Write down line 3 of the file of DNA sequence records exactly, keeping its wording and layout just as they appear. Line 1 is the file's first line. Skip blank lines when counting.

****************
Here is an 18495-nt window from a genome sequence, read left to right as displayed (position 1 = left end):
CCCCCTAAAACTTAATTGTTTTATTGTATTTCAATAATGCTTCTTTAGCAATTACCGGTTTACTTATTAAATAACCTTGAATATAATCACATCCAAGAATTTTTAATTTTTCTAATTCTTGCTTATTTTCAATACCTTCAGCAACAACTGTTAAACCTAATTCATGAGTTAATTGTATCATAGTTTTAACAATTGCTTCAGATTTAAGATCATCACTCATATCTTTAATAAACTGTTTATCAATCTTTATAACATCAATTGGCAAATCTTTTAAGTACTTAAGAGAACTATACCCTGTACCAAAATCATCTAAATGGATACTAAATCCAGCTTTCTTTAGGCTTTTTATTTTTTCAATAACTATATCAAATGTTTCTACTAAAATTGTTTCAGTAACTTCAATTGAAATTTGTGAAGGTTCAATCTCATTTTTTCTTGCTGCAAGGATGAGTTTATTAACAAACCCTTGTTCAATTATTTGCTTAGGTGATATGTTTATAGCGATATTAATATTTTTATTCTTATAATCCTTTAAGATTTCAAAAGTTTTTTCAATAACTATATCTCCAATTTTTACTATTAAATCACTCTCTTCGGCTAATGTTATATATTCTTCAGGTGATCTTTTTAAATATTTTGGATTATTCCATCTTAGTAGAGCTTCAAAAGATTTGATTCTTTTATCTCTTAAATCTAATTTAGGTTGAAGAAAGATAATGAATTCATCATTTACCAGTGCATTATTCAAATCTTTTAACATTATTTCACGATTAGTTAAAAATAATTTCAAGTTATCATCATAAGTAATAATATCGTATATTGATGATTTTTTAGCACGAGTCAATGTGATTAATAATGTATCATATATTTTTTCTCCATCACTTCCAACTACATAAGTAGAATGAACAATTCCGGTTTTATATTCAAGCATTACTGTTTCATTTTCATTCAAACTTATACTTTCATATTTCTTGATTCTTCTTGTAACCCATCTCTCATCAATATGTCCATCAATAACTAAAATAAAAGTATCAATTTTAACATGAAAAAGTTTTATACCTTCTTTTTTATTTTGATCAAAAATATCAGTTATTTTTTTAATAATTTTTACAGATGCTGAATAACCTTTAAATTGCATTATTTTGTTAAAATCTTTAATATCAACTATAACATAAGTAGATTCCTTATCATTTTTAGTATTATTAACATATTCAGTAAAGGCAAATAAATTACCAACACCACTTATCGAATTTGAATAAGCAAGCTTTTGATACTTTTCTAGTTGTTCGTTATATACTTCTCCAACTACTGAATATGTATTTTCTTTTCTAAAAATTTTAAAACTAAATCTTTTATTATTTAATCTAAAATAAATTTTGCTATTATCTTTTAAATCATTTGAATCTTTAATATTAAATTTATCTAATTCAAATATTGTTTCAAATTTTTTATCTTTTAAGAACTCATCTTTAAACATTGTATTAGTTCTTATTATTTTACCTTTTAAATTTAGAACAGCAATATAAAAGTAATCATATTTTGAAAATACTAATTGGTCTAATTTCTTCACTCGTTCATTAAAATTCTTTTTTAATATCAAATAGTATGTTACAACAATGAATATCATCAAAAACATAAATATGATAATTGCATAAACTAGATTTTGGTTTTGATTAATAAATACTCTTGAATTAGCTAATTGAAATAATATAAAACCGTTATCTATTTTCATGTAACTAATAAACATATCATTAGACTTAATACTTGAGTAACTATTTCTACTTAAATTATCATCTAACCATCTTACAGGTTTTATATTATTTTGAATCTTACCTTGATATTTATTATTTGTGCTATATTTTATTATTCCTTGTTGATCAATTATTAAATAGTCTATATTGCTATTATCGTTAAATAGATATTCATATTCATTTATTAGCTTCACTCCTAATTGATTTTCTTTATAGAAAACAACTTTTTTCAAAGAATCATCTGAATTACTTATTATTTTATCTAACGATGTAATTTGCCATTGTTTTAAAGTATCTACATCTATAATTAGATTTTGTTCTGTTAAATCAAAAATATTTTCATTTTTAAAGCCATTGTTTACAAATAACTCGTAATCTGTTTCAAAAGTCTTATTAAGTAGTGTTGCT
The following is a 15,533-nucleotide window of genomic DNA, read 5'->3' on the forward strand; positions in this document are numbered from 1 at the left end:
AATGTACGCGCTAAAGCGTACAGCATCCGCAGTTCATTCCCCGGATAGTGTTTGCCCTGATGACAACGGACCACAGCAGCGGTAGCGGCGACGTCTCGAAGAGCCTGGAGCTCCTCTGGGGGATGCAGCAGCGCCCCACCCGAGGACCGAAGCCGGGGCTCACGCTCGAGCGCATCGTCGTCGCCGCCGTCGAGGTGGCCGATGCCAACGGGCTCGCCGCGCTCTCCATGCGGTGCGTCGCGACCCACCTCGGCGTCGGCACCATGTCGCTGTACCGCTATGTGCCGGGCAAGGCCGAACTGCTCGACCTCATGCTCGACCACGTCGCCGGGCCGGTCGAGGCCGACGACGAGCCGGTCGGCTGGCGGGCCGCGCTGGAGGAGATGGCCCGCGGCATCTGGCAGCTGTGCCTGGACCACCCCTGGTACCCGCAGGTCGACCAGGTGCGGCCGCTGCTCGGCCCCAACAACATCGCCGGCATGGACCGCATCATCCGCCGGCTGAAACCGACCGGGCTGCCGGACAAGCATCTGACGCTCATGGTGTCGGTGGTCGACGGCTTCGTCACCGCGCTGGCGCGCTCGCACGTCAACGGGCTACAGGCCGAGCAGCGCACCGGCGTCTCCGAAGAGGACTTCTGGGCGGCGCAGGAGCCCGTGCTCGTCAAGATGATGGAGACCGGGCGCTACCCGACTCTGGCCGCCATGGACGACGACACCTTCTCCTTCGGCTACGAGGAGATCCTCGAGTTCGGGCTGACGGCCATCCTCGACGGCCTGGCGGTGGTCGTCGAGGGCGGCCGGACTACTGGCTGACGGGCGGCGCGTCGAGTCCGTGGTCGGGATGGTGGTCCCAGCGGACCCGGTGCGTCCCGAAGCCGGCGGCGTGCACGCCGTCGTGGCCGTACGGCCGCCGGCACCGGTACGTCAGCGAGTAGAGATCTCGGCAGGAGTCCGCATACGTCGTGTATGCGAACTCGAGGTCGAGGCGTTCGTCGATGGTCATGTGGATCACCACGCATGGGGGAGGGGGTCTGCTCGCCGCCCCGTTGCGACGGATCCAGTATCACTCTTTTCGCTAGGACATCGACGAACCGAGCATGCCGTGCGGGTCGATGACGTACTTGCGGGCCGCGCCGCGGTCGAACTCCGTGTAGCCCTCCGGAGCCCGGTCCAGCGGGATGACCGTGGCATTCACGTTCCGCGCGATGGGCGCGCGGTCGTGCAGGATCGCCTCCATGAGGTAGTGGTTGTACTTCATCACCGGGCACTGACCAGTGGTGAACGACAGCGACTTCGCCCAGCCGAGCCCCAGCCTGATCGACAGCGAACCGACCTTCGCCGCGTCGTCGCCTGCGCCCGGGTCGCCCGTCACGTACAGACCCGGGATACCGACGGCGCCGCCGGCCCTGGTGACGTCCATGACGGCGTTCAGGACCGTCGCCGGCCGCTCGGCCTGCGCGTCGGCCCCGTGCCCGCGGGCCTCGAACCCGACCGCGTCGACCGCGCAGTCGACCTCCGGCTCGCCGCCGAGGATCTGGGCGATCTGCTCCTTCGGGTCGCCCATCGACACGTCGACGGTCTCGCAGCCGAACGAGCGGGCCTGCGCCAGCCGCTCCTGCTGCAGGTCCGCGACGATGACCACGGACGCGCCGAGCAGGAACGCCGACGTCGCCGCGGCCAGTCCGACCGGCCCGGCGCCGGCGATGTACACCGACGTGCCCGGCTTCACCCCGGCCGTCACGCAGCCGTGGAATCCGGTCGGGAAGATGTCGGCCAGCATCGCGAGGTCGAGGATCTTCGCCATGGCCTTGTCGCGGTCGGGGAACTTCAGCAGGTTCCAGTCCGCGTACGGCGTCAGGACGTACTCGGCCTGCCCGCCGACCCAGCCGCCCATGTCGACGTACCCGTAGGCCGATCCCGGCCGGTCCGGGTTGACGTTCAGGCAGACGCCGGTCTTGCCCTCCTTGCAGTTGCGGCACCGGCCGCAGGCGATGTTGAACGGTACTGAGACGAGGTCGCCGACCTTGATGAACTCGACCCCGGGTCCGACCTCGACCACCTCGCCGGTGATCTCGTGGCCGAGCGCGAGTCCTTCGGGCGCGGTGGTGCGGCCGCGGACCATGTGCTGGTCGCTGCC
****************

The following is a 15,533-nucleotide window of genomic DNA, read 5'->3' on the forward strand; positions in this document are numbered from 1 at the left end: